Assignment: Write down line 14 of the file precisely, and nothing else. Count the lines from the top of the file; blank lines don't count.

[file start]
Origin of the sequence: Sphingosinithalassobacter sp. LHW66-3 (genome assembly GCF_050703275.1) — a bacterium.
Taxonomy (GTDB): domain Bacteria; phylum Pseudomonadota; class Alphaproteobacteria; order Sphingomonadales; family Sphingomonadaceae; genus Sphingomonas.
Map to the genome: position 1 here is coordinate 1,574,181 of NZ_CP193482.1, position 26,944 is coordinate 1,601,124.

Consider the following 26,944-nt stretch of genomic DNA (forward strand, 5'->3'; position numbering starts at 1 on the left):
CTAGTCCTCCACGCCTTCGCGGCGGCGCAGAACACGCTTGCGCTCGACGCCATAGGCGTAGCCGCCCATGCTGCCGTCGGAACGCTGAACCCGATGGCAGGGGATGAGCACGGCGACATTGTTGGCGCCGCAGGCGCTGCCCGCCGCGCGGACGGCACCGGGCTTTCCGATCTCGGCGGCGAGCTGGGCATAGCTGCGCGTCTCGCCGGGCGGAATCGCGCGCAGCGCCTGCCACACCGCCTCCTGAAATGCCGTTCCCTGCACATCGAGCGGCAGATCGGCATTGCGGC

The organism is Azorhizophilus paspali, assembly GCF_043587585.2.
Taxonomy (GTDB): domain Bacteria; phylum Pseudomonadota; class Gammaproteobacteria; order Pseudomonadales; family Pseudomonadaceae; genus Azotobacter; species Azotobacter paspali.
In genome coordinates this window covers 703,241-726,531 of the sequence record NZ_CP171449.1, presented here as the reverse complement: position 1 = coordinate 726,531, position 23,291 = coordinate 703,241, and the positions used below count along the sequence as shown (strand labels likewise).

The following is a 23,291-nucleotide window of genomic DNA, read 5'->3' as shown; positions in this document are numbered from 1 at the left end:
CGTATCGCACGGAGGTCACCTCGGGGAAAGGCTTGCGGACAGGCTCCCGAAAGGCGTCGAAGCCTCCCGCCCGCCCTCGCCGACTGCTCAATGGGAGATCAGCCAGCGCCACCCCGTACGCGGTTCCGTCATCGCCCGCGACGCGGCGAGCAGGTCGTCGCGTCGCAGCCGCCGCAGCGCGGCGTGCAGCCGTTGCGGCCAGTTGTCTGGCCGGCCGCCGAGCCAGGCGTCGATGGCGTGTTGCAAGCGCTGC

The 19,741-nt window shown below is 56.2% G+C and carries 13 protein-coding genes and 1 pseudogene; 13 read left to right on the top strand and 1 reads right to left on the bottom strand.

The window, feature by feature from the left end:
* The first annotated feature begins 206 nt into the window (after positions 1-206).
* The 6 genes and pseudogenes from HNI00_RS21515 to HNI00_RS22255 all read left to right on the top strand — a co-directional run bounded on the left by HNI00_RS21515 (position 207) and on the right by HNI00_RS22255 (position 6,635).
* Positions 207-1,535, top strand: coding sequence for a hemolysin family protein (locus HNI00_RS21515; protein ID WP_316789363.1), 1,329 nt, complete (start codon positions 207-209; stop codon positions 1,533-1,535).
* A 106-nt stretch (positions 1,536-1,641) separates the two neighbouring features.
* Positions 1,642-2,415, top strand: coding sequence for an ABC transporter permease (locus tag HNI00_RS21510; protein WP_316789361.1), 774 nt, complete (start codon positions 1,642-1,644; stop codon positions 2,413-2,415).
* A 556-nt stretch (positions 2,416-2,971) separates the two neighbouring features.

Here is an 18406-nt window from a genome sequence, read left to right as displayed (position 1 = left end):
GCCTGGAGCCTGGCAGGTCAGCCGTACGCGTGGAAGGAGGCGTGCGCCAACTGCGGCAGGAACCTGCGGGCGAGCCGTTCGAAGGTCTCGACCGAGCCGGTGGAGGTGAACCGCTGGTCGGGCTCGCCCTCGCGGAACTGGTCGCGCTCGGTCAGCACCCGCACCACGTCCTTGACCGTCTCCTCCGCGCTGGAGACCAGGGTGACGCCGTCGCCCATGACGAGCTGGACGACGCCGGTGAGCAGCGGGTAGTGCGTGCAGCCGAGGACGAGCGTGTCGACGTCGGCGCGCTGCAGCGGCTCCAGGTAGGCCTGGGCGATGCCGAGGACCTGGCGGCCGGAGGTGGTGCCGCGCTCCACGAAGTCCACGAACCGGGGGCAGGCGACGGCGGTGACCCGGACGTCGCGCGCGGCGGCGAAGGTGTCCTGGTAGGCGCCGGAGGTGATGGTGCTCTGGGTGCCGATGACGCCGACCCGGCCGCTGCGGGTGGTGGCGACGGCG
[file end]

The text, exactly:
* The 6 genes and pseudogenes from HNI00_RS21515 to HNI00_RS22255 all read left to right on the top strand — a co-directional run bounded on the left by HNI00_RS21515 (position 207) and on the right by HNI00_RS22255 (position 6,635).